Fake news can cause 'irreversible damage' to companies — and sink their stock price

Companies are hiring third-party firms to trawl social media to make sure fake news won’t dent their share price.
Image: New York Stock Exchange
Fake news that generates headlines can push down a company's stock price and set off a public relations nightmare that is, in many cases, irreversible.Richard Drew / AP

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By Claire Atkinson

Whether it's faking a letter from a chief executive to alter a corporate strategy, or staging a car crash to imply a faulty vehicle, fake news that generates headlines can — and has — hurt a company’s bottom line, pushing the stock price down and setting off a public relations nightmare that is, in many cases, irreversible.

Now, many companies are striking back, hiring third-party firms with an army of human monitors and the latest artificial intelligence to trawl social and traditional media in search of viral posts that could send shares into a downward spiral.

“Containing the spread of disinformation, especially for a brand or public figure under attack, is a race against time,” said Jean-Claude Goldenstein, founder of CREOpoint and developer of a business intelligence technology that aims to curb the fallout from fake news.

“It takes preparation to put out specific fires in their tracks, way before they grow into wildfire and cause irreversible damage,” he told NBC News.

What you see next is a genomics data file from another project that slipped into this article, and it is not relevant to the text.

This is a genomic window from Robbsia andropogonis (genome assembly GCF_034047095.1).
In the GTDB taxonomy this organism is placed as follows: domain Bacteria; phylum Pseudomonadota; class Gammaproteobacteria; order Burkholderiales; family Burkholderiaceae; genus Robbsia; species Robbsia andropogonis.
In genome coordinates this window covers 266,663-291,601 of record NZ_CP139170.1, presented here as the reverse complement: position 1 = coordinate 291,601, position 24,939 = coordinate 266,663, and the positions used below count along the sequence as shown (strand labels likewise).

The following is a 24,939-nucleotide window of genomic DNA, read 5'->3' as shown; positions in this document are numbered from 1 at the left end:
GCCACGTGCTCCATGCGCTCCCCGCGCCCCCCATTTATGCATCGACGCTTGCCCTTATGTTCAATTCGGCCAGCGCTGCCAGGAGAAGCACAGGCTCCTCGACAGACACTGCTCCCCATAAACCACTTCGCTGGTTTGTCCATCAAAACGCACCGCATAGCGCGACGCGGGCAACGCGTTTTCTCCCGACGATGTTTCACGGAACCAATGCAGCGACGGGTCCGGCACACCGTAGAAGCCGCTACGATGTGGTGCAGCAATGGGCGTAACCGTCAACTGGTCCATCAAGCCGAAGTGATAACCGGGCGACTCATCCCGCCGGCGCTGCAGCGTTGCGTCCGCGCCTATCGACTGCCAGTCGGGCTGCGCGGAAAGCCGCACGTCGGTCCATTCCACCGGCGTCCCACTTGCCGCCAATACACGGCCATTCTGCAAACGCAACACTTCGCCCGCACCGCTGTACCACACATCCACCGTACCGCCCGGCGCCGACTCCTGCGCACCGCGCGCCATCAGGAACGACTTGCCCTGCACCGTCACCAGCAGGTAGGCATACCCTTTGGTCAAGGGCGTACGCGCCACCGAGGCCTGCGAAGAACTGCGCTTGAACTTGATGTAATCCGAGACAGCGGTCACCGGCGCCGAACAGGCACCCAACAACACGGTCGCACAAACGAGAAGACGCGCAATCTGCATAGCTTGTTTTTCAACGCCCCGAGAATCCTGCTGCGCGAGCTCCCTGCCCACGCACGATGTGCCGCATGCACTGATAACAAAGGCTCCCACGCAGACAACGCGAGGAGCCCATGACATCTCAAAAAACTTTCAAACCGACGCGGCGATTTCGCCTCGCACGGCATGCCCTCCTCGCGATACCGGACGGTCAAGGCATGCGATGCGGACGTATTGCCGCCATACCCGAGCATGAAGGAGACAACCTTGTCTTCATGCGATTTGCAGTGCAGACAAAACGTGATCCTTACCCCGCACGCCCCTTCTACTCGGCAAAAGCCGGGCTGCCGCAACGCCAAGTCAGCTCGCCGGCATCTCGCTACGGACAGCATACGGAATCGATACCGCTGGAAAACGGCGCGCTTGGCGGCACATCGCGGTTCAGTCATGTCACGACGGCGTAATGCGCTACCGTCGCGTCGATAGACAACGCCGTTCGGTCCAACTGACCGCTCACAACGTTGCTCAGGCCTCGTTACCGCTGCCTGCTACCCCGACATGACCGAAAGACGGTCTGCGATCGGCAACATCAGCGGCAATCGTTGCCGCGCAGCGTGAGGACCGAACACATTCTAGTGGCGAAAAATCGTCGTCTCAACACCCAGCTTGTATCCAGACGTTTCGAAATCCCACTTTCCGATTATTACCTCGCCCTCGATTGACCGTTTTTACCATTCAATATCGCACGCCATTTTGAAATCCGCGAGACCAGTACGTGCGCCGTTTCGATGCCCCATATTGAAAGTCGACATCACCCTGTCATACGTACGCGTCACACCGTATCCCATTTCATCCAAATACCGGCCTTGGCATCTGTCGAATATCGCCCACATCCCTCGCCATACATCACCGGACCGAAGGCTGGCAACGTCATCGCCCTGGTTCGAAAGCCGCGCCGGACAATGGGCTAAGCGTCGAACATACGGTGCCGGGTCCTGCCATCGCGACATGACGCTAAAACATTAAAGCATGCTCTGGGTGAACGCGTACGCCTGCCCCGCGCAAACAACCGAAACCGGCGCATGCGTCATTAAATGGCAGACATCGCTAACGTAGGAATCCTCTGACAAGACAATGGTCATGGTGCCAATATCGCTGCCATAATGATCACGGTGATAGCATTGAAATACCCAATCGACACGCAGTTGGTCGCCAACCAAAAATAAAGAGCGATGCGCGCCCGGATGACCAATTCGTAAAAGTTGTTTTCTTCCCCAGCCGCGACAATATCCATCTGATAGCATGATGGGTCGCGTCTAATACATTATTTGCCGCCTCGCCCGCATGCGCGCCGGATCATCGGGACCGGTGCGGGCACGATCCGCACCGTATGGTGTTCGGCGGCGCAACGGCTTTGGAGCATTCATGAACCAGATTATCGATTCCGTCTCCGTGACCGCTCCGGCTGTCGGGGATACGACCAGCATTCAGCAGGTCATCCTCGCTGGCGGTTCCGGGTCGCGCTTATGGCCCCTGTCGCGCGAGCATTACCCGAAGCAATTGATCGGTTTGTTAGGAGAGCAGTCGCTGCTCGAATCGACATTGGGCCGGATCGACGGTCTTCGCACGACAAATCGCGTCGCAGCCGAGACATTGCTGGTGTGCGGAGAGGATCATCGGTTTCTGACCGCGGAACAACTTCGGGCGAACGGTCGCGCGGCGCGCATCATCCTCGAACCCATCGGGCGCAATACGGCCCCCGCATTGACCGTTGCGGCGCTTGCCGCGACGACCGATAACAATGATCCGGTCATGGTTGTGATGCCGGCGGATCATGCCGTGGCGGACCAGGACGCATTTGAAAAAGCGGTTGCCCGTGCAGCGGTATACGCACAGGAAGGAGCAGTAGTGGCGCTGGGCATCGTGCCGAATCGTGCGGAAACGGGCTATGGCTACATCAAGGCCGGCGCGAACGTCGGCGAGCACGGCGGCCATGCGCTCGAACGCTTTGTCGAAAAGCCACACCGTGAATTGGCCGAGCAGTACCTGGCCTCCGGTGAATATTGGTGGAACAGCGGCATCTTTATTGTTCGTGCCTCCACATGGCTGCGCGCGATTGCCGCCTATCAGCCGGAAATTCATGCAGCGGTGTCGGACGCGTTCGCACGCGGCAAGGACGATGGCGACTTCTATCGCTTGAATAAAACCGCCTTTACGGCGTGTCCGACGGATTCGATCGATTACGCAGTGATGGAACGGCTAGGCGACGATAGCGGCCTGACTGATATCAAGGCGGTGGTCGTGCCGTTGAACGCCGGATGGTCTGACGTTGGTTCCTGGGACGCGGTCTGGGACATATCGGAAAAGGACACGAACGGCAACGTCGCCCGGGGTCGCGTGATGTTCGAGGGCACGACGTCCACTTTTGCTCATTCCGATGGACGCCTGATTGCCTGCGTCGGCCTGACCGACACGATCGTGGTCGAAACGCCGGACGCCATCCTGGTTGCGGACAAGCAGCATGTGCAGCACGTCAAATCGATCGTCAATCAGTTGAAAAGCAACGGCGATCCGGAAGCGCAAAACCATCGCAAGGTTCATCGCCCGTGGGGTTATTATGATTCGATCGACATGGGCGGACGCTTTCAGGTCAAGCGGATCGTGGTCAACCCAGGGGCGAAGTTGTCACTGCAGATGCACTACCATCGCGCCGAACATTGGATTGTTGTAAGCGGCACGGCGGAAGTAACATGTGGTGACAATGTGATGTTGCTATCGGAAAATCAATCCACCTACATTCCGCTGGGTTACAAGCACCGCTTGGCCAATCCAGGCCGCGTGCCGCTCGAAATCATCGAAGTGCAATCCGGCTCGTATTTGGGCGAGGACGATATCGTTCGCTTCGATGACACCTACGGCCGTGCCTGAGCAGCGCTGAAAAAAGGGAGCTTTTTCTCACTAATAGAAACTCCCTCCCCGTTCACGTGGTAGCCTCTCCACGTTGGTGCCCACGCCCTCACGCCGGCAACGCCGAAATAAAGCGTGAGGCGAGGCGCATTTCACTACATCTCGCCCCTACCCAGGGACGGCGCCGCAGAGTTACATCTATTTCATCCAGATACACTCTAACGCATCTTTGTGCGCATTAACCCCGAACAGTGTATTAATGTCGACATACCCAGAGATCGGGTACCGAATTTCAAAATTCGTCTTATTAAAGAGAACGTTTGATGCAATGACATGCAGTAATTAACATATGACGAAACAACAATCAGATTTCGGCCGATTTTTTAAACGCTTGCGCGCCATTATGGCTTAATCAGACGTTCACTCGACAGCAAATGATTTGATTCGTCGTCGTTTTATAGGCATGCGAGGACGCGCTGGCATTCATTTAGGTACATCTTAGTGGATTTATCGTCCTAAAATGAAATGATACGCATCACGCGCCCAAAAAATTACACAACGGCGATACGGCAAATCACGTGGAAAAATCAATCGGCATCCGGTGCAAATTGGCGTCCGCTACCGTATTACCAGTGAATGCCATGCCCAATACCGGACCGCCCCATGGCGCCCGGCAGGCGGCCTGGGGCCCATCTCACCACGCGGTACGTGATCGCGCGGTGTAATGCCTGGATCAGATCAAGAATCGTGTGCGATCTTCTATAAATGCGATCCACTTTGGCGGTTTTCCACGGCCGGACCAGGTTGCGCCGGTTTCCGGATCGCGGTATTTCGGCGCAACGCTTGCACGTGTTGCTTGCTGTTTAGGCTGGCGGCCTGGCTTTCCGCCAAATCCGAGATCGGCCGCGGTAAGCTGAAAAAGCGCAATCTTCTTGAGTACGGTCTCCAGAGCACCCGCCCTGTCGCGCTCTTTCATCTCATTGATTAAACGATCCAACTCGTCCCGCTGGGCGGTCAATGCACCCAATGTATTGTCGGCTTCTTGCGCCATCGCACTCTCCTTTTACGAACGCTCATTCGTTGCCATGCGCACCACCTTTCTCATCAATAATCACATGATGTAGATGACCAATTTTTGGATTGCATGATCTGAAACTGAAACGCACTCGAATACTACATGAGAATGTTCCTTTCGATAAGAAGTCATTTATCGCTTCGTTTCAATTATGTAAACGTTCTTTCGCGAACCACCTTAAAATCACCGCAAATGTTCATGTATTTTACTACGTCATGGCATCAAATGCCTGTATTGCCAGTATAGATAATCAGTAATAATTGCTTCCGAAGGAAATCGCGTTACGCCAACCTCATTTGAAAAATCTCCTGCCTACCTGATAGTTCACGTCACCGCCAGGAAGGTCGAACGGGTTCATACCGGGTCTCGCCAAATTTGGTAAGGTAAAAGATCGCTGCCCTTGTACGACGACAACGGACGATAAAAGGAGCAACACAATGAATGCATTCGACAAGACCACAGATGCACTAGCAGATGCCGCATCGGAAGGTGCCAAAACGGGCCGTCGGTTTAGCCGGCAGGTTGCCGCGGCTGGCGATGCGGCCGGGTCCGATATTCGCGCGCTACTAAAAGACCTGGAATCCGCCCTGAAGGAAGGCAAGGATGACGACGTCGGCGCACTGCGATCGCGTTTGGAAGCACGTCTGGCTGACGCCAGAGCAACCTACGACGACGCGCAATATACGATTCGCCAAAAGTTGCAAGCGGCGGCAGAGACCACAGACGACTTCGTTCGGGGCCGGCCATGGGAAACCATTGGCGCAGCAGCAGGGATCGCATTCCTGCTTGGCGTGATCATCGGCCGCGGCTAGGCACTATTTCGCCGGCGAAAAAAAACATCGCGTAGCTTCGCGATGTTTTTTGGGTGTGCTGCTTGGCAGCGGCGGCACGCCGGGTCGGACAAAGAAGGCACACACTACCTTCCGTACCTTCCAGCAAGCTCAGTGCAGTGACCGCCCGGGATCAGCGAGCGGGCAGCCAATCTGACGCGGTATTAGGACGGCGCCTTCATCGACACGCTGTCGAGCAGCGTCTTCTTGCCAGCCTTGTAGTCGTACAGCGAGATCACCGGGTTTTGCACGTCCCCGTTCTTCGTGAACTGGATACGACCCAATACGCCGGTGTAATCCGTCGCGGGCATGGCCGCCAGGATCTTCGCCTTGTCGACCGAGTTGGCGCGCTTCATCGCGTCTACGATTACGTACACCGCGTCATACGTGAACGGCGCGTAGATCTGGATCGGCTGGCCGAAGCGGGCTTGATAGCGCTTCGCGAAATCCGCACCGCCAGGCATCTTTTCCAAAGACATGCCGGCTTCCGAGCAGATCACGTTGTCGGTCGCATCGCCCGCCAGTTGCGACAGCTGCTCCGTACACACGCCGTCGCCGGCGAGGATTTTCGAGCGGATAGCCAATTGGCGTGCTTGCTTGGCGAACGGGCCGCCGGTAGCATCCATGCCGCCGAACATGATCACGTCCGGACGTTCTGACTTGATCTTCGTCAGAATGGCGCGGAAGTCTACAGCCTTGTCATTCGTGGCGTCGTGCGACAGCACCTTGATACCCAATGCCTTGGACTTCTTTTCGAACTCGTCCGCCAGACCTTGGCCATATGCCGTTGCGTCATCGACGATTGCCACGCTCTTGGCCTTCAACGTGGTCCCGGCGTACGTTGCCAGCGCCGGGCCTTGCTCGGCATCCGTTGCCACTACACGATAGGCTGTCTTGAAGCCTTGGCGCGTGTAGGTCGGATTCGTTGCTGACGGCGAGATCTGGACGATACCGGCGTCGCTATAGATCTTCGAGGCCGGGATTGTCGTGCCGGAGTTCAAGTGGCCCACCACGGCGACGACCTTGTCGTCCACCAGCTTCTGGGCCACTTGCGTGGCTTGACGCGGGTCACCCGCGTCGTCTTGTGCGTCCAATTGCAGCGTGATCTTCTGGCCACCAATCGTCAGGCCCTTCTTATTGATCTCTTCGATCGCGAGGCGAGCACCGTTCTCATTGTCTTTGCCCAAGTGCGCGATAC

One case in point: A video surfaced in January purportedly showing a Tesla “self-driving vehicle” slam into a robot prototype at CES, a consumer electronics show heavily attended by tech reporters from across the globe. It wasn’t long before the video went viral, with a number of outlets running headlines claiming “Self-driving Tesla car kills robot.”

The only problem was that the video was completely fake. Tesla does not currently have a self-driving model, and the robot that was “killed” was in fact part of an elaborate publicity stunt conjured up by the Russian firm that developed it.

Or was it?

Some experts in the disinformation field suspect the caper was not any kind of bot promotion but rather a deliberate attack on the American stock market by "foreign actors" trying to undermine consumer acceptance and trust in self-driving cars and drive down stock prices in companies that develop them.

As automakers and billion-dollar startups such as Lyft (which went public this month), Uber (which just filed paperwork for its own IPO) and Tesla stake their future on a consumer shift to autonomous driving, public confidence in self-driving is a crucial factor in that success.

With three out of four Americans saying they are afraid of self-driving cars, a robot getting “killed” by Tesla likely did little to allay that negative perception.

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More recently, footage started to circulate online Sunday that showed a Tesla Model S car burst into flames in a Shanghai parking garage. Tesla announced it would investigate the video, which had been shared from the Twitter handle @Shanghaijayin. While there is no indication that the video was faked or intended to damage Tesla, it comes from an account that frequently posts footage of electric vehicle fires.

The incident drew international attention, and by Monday morning Tesla shares had slipped. The company's chief executive, Elon Musk, questioned the media interest, tweeting on Tuesday: "Over a million combustion engine (it’s right there in the name!) car fires per year & thousands of deaths, but one Tesla car fire with no injuries gets biggest headlines. Why the double standard? This is a real question."